As for implementations, some cryptographic algorithms are defined with arithmetic operations on relatively large operands. E.g. RC6 uses multiplications of 32-bit integers. This is done because big processors (such as the core CPU of a PC) are good at such kinds of operations. However, smaller processors are not: smartcard developers, and people who design custom circuits on ASIC or FPGA are not fond of RC6. So other algorithms are built only on elements which are easy to deal with on any platform. E.g. the AES uses only 8-bit operations. There is no relation between the block size (128 bits for AES), the key size (128, 192 or 256 bits for AES), and the type of elementary operation the block cipher is built on.

Anyway, if an algorithm runs at all anywhere, then it is implementable with only transistors (what else is there in a CPU ?) and a transistor handles only 1-bit values.

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    $\begingroup$ +1 Excellent discussion. One point, however, about the overkill of long keys. This assumes that a believed strong algorithm is in fact strong. If a break is found against the algorithm, then extra key bits can certainly provide a valuable safety margin. You hint at this in your answer at security.SE when you discuss QC (which could be considered a kind of "break"), but I wanted to bring it forward here as well. $\endgroup$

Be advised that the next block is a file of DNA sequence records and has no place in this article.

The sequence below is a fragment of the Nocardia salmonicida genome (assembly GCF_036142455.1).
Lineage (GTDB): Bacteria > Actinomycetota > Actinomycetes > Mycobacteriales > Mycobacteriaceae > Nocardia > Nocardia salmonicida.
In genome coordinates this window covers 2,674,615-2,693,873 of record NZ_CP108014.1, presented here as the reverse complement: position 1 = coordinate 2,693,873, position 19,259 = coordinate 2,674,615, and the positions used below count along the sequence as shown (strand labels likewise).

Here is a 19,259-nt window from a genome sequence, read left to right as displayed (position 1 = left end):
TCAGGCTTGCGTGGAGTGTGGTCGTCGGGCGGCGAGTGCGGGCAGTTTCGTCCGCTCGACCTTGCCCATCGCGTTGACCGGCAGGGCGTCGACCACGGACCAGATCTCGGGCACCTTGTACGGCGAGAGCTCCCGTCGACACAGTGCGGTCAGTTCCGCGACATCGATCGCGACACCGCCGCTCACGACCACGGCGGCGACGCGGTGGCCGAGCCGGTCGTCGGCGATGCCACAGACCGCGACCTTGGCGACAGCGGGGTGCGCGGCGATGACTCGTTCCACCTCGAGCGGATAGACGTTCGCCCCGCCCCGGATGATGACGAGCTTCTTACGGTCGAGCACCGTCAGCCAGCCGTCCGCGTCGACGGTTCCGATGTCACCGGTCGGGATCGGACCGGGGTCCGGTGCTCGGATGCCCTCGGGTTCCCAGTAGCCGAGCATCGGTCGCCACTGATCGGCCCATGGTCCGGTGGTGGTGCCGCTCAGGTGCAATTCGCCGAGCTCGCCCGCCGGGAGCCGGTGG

– Rob Napier
    Oct 4, 2011 at 13:13

It's very unlikely to yield any more security. The security of an encryption algorithm is directly tied to how well it has been studied. There really are no well-studied symmetric algorithms with keyspaces over 256-bits. So the short answer is -- nobody knows yet.

The question is kind of like "what kind of cars will people drive in the year 2100?"

You should be perfectly safe cascading a known-safe algorithm, like the way 3DES expanded the keys of DES. You could, for example, create 3AES to get 512-bit keys.

  • $\begingroup$ 2AES would only have a max of 256-bit security due to the meet in the middle attack. 3AES would have a max of 512 bits of security. Also, weren't there some recently published attacks on 256 bit AES? $\endgroup$
    – mikeazo
    Sep 30, 2011 at 11:19
  • $\begingroup$ You are right about 2AES, I edited my answer. There are some attacks on 256-bit AES, personally I think 128-bit AES is at least as strong as 256-bit AES. (Which kind of proves my larger point.) $\endgroup$ Sep 30, 2011 at 11:22
  • $\begingroup$ you are definitely right about the AES-256 attacks proving your point. Schneier has a writeup (and links to the papers) on his blog (schneier.com/blog/archives/2009/07/another_new_aes.html). $\endgroup$
    – mikeazo
    Sep 30, 2011 at 11:57
  • $\begingroup$ Yep. More is not better. Better is better. If we knew how to do it better, we'd be doing it better. $\endgroup$ Sep 30, 2011 at 12:00
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    $\begingroup$ As a side note for anyone who is interested, the comments on Schneier's post about the AES-256 attack are pretty interesting. I especially liked the explanation of how "single-key 2AES-256" would actually fix the AES-256 attack (main point is it doubles the number of rounds and keeps the key size at 256-bits, thus increasing diffusion). $\endgroup$
    – mikeazo
    Sep 30, 2011 at 12:10